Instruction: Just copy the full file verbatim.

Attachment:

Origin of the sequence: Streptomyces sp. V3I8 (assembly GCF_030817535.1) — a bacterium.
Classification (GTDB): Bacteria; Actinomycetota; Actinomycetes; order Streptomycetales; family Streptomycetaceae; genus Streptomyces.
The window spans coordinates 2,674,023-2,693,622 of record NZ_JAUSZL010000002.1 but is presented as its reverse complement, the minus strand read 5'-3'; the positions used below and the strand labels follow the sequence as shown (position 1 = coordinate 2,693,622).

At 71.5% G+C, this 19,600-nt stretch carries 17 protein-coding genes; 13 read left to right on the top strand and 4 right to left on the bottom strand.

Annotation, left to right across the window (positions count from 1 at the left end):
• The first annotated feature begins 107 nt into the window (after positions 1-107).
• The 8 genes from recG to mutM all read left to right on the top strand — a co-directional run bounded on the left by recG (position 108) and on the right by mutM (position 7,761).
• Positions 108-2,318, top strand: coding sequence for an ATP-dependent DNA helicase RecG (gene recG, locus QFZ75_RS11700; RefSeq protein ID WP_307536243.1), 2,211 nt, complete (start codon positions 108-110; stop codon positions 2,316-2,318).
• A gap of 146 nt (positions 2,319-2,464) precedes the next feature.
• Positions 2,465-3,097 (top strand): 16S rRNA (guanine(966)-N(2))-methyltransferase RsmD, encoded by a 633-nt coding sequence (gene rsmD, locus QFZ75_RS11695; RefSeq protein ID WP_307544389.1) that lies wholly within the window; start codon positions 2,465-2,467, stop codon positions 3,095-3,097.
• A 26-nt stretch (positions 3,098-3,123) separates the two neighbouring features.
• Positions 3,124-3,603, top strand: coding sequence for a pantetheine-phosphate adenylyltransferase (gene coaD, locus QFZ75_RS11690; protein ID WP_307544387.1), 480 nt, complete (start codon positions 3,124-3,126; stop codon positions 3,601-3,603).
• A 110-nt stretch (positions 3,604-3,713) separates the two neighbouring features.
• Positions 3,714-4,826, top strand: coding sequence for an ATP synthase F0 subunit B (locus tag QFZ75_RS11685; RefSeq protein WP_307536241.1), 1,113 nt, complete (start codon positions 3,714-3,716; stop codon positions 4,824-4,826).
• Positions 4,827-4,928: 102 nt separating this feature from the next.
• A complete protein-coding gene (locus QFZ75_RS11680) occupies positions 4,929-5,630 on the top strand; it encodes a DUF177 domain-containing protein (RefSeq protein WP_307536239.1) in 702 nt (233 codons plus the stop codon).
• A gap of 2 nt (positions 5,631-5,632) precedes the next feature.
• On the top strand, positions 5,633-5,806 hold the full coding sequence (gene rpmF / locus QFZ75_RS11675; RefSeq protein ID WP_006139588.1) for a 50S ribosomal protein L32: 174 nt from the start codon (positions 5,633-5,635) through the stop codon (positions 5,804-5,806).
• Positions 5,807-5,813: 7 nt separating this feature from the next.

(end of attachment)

Origin of the sequence: Streptomyces sp. V3I8 (assembly GCF_030817535.1) — a bacterium.
Classification (GTDB): Bacteria; Actinomycetota; Actinomycetes; order Streptomycetales; family Streptomycetaceae; genus Streptomyces.
The window spans coordinates 2,674,023-2,693,622 of record NZ_JAUSZL010000002.1 but is presented as its reverse complement, the minus strand read 5'-3'; the positions used below and the strand labels follow the sequence as shown (position 1 = coordinate 2,693,622).

At 71.5% G+C, this 19,600-nt stretch carries 17 protein-coding genes; 13 read left to right on the top strand and 4 right to left on the bottom strand.

Annotation, left to right across the window (positions count from 1 at the left end):
• The first annotated feature begins 107 nt into the window (after positions 1-107).
• The 8 genes from recG to mutM all read left to right on the top strand — a co-directional run bounded on the left by recG (position 108) and on the right by mutM (position 7,761).
• Positions 108-2,318, top strand: coding sequence for an ATP-dependent DNA helicase RecG (gene recG, locus QFZ75_RS11700; RefSeq protein ID WP_307536243.1), 2,211 nt, complete (start codon positions 108-110; stop codon positions 2,316-2,318).
• A gap of 146 nt (positions 2,319-2,464) precedes the next feature.
• Positions 2,465-3,097 (top strand): 16S rRNA (guanine(966)-N(2))-methyltransferase RsmD, encoded by a 633-nt coding sequence (gene rsmD, locus QFZ75_RS11695; RefSeq protein ID WP_307544389.1) that lies wholly within the window; start codon positions 2,465-2,467, stop codon positions 3,095-3,097.
• A 26-nt stretch (positions 3,098-3,123) separates the two neighbouring features.
• Positions 3,124-3,603, top strand: coding sequence for a pantetheine-phosphate adenylyltransferase (gene coaD, locus QFZ75_RS11690; protein ID WP_307544387.1), 480 nt, complete (start codon positions 3,124-3,126; stop codon positions 3,601-3,603).
• A 110-nt stretch (positions 3,604-3,713) separates the two neighbouring features.
• Positions 3,714-4,826, top strand: coding sequence for an ATP synthase F0 subunit B (locus tag QFZ75_RS11685; RefSeq protein WP_307536241.1), 1,113 nt, complete (start codon positions 3,714-3,716; stop codon positions 4,824-4,826).
• Positions 4,827-4,928: 102 nt separating this feature from the next.
• A complete protein-coding gene (locus QFZ75_RS11680) occupies positions 4,929-5,630 on the top strand; it encodes a DUF177 domain-containing protein (RefSeq protein WP_307536239.1) in 702 nt (233 codons plus the stop codon).
• A gap of 2 nt (positions 5,631-5,632) precedes the next feature.
• On the top strand, positions 5,633-5,806 hold the full coding sequence (gene rpmF / locus QFZ75_RS11675; RefSeq protein ID WP_006139588.1) for a 50S ribosomal protein L32: 174 nt from the start codon (positions 5,633-5,635) through the stop codon (positions 5,804-5,806).
• Positions 5,807-5,813: 7 nt separating this feature from the next.